"From a capital allocation standpoint, our priorities remain to increasingly fund highly accretive projects with cash flow from the business and create and return value to our stakeholders while maintaining our key financial metrics," Eric Batchelder, EnLink CFO, said during the company's conference call to discuss quarterly earnings.
Similar to Plains All American, EnLink is focused on the Permian Basin. Its Permian segment grew by 100% on year-over-year basis in the first quarter of 2019 compared to the same quarter in 2018.
Further growth out of the Permian is expected through two projects the company recently in the play's Delaware Basin. These projects will support XTO Energy's production in the region and include the accelerated expansion of EnLink's Lobo natural gas processing plant and the construction of a 200 million cubic feet per day processing plant in the Delaware that will cost about $240 million to build.
An area where EnLink differs from Plains All American is divestitures. While asset sales were an important part of Plains' deleveraging plan, Batchelder said EnLink has no plans to sell assets any time soon. "We've taken steps over the last few years to high grade our asset base and don't have planned asset sales of any magnitude at this time. There may be a small asset here and there that we monetize, but nothing significant at this time," he said.
The Permian isn't the only play helping midstream companies grow, as DCP Midstream continues to focus on the D-J Basin. In the first quarter, DCP reported total gas well head volume in the play increase by about 10% on a year-over-year basis. The company anticipates continued growth out of the Rockies.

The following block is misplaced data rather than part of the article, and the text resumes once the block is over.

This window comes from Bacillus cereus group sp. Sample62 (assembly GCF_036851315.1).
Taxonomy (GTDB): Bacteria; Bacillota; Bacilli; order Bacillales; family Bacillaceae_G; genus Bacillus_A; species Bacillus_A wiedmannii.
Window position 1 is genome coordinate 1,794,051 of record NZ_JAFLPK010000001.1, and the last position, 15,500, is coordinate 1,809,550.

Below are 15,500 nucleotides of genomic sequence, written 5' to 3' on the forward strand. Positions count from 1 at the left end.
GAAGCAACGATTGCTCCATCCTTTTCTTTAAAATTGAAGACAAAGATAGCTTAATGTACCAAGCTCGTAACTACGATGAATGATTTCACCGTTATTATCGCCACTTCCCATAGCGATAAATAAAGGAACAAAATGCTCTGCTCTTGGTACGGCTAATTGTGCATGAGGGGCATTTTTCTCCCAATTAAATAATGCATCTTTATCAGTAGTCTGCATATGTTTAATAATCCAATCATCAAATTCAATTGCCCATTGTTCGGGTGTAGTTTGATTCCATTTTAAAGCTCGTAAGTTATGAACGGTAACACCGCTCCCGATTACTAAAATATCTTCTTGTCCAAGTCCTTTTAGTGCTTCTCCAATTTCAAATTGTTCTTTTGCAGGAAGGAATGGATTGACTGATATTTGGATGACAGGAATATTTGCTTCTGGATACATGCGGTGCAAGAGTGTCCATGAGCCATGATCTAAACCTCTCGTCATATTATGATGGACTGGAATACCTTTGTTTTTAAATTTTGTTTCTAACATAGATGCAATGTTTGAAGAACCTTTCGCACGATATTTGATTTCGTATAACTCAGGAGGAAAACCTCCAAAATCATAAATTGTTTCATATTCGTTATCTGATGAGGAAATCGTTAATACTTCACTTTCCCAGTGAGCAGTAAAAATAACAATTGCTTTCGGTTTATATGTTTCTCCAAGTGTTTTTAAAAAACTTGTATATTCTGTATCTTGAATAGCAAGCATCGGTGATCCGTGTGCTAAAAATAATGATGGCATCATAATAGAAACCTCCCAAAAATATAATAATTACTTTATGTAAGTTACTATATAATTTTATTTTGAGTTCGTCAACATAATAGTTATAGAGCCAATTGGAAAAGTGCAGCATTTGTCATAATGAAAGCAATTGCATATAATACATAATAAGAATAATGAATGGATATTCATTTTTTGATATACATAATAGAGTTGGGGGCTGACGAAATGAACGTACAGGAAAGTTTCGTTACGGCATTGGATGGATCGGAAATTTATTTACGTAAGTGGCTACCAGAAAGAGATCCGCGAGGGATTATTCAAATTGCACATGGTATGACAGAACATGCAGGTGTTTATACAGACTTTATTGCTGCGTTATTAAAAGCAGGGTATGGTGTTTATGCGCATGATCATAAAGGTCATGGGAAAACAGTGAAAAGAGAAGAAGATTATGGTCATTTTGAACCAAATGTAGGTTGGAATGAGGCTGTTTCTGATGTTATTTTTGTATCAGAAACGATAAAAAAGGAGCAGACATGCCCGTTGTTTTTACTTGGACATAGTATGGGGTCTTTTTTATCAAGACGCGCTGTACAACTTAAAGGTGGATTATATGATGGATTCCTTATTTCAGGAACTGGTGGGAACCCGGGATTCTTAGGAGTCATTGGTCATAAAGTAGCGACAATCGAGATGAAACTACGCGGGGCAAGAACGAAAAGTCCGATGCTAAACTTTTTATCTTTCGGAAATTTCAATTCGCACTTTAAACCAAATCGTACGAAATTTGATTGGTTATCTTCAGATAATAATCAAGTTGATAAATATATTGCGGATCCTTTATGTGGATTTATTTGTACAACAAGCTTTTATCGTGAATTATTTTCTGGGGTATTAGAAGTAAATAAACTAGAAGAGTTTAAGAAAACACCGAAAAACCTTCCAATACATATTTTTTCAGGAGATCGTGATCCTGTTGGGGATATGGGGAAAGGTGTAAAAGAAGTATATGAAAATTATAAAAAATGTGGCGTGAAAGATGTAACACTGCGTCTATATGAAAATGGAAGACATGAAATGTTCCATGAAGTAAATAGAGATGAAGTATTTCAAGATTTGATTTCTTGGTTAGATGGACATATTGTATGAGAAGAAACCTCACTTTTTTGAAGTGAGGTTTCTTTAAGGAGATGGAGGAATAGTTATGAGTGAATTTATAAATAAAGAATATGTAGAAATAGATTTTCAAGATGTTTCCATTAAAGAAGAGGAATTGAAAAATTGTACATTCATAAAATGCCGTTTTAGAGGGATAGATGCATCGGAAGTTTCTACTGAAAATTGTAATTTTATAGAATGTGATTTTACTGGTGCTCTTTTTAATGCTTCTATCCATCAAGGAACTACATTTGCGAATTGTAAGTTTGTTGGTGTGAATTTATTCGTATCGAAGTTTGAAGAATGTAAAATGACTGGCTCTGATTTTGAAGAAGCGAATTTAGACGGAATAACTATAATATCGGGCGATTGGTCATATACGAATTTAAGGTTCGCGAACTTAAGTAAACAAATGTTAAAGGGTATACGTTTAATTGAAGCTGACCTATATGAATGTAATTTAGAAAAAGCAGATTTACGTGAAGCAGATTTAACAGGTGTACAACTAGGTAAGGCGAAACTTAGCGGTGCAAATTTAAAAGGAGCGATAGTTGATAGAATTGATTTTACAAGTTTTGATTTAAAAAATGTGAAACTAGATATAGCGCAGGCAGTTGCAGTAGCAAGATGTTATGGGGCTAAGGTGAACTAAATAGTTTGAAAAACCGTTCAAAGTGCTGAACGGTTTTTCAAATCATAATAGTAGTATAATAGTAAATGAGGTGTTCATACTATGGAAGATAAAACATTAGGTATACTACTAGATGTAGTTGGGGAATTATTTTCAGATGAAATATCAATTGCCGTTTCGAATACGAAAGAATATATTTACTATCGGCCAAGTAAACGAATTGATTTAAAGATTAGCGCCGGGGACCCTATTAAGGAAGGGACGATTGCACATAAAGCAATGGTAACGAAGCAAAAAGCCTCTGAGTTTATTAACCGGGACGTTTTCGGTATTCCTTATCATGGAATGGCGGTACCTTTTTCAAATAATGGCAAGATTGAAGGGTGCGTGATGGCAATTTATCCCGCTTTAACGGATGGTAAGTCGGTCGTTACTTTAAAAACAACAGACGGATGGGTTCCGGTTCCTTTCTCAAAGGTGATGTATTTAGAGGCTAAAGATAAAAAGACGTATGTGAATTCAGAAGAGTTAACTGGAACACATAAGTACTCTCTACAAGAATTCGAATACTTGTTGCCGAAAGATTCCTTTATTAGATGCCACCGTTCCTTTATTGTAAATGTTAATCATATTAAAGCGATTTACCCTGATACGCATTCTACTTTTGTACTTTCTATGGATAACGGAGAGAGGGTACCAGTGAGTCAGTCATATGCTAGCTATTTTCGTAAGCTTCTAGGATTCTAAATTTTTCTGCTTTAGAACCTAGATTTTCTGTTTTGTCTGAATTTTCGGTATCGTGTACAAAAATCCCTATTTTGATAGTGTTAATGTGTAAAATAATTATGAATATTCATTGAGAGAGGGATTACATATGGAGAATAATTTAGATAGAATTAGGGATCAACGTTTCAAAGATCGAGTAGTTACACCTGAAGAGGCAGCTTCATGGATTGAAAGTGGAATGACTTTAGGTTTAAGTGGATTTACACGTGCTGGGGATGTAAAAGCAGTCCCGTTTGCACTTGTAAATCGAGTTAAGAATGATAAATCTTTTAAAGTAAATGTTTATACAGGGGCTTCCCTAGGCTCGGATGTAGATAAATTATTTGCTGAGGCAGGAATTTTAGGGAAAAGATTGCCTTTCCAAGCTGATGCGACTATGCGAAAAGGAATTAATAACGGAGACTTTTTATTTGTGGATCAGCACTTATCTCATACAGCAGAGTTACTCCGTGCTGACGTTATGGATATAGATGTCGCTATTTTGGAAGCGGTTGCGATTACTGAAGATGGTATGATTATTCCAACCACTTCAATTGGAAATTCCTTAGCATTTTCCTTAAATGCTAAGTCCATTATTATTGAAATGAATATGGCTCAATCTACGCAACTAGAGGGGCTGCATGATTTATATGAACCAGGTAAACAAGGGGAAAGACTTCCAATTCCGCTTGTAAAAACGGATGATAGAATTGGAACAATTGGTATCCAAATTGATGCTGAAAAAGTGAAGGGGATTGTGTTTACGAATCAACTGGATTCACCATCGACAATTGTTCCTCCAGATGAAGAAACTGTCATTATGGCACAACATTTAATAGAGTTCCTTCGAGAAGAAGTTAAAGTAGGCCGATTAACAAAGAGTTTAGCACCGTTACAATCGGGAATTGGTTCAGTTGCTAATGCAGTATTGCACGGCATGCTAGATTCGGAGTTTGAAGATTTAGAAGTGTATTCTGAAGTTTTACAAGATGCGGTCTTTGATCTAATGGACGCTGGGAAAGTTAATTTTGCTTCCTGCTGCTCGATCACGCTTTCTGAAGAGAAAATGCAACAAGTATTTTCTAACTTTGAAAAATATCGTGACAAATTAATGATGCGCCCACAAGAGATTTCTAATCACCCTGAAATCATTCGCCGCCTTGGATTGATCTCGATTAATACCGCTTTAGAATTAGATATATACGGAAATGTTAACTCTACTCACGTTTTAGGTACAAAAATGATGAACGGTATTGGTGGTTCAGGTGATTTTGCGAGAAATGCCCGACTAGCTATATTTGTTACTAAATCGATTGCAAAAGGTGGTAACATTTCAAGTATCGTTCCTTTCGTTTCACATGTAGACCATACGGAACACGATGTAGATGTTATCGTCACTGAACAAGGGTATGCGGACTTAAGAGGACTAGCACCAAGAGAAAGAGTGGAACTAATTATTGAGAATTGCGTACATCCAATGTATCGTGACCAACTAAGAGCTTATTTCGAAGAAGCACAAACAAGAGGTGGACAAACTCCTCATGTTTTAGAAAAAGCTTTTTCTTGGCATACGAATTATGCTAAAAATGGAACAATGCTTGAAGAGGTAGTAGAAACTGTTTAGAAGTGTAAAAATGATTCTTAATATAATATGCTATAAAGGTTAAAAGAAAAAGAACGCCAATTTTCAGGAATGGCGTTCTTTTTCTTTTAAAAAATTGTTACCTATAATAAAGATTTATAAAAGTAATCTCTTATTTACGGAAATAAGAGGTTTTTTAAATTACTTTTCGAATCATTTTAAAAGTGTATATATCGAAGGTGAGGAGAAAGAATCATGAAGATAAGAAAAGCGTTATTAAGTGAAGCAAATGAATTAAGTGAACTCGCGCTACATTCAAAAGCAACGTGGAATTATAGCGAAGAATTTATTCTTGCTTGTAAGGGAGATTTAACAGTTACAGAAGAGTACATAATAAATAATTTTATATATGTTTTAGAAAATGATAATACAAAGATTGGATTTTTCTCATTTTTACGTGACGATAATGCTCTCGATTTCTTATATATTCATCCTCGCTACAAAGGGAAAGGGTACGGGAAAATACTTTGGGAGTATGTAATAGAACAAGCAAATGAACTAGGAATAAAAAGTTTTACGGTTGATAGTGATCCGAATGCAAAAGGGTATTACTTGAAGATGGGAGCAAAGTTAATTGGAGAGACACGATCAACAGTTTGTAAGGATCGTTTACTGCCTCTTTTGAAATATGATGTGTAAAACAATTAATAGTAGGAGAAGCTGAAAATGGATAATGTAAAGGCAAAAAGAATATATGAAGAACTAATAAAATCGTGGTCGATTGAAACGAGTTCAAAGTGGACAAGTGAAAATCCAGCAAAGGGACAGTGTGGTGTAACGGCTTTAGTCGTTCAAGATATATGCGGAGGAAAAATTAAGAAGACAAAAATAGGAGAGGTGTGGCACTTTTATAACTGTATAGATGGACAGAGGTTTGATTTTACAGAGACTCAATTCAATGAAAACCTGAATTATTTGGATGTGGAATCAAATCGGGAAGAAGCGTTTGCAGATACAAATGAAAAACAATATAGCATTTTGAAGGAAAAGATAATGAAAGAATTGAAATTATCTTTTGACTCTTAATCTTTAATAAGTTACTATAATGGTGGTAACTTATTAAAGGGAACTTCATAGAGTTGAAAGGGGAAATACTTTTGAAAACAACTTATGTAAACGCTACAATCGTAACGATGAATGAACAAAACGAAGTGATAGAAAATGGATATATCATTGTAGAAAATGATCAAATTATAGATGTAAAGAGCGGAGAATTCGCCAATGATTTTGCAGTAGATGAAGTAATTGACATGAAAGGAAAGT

"With Colorado's political uncertainty decisively and significantly minimized, we are progressing well in the construction of our O'Connor 2 facility and will continue to advance plans to add new processing capacity to the DJ Basin in the middle of 2020," the company's CEO, Wouter van Kempen, said during a conference call to discuss first quarter earnings.
This new capacity will be part of DCP Midstream's integrated system in the region. This system, like the rest of the company's super systems, provides customers with natural gas processing, natural gas liquids and natural gas takeaway, and NGL fractionation.
"Throughout our asset base, this ability to leverage full value chain economics from the well heads of the Permian, the D-J Basin, the midcontinent and Eagle Ford all the way to Gulf Coast markets, enhances our competitive advantage and drives strong long-term cash flows. All in all, our footprint, or strategy and our balance sheet allows us to take low risk high return projects in the country's top-tier basins, thereby creating a distinct strategic advantage for our company, our customers and our unitholders," van Kempen said.
The company's super-system approach is combined with a strategy of working closely with producers to ensure that capacity on its assets align with production growth in the Rockies. "We expect to provide initial processing capacity of roughly 200 MMcf/d to 300 MMcf/d in the middle of 2020, underpinned by life of lease acreage dedications from our core Weld County customers," van Kempen continued.
This strategy helped DCP Midstream realize $326 million in earnings in the quarter with $224 million in distributable cash flow. This puts the company in line to achieve its long-term goal of reaching investment grade status from Standard & Poor's.
Each of these three companies achieved strong earnings differently, but the key to these results was long-term planning focused on adapting to the new reality for MLPs. This takes a more measured approach to growth than in years past. While MLPs are just as focused on earnings as they were previously, distribution growth has lessened in importance as companies seek to self-fund larger portions of their capital growth projects.